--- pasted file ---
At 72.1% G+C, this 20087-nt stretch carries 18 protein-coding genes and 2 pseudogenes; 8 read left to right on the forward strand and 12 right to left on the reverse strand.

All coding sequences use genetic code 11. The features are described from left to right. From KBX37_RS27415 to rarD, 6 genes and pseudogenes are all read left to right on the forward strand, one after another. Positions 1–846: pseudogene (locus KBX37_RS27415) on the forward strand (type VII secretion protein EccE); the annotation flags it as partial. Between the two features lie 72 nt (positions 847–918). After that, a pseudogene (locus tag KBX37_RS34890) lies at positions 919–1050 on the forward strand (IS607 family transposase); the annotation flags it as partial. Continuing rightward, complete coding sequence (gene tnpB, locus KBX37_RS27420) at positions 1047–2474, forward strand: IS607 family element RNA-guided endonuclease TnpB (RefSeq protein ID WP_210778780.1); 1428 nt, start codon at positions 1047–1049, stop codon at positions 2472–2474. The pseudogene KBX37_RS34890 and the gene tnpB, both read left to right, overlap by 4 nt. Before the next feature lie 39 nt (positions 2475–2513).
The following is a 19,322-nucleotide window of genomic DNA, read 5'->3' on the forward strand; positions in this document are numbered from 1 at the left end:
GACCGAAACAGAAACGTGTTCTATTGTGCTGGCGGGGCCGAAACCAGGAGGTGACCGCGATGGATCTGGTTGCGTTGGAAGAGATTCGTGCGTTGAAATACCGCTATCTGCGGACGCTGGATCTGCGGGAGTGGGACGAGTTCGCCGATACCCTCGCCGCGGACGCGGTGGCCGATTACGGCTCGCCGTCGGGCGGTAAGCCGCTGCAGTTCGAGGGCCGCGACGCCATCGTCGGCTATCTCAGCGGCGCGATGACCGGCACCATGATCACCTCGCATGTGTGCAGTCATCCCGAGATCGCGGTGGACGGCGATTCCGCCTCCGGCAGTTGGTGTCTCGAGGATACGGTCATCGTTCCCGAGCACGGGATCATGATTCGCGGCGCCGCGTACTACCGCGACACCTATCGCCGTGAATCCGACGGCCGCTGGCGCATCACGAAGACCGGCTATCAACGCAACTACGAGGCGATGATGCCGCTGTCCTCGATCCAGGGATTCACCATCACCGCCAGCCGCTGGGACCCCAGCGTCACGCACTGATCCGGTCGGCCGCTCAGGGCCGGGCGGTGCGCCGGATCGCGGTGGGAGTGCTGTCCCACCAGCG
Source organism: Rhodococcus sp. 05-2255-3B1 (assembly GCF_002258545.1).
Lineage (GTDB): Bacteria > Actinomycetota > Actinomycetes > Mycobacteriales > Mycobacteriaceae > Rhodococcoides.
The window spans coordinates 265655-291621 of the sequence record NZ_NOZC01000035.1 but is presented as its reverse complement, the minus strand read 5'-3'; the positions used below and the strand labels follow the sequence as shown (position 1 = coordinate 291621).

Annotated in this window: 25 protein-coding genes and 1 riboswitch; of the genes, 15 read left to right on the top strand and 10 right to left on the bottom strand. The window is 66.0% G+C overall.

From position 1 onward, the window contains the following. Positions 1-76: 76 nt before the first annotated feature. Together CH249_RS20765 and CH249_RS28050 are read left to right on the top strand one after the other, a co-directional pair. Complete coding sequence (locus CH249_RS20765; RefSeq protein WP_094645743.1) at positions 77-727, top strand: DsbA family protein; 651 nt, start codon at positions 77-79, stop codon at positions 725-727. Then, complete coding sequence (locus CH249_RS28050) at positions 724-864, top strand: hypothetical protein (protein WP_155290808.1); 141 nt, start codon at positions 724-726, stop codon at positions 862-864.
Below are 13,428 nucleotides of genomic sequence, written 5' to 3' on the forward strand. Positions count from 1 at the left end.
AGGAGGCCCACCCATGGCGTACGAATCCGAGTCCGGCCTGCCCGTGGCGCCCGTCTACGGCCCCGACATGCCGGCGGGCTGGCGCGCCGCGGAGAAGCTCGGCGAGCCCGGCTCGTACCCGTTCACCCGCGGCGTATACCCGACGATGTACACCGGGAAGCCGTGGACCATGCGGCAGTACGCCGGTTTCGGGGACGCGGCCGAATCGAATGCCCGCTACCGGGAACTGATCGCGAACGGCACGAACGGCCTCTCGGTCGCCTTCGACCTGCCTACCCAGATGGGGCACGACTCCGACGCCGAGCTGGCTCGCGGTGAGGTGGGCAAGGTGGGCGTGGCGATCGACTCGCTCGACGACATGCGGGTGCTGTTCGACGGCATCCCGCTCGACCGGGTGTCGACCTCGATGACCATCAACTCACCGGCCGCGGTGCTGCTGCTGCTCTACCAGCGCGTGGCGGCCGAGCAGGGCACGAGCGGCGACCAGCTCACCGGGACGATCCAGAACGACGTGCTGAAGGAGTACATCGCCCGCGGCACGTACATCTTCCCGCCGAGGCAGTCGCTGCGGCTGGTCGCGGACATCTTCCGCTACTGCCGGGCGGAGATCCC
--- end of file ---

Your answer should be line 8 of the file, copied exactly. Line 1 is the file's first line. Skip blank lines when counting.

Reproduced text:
Annotated in this window: 25 protein-coding genes and 1 riboswitch; of the genes, 15 read left to right on the top strand and 10 right to left on the bottom strand. The window is 66.0% G+C overall.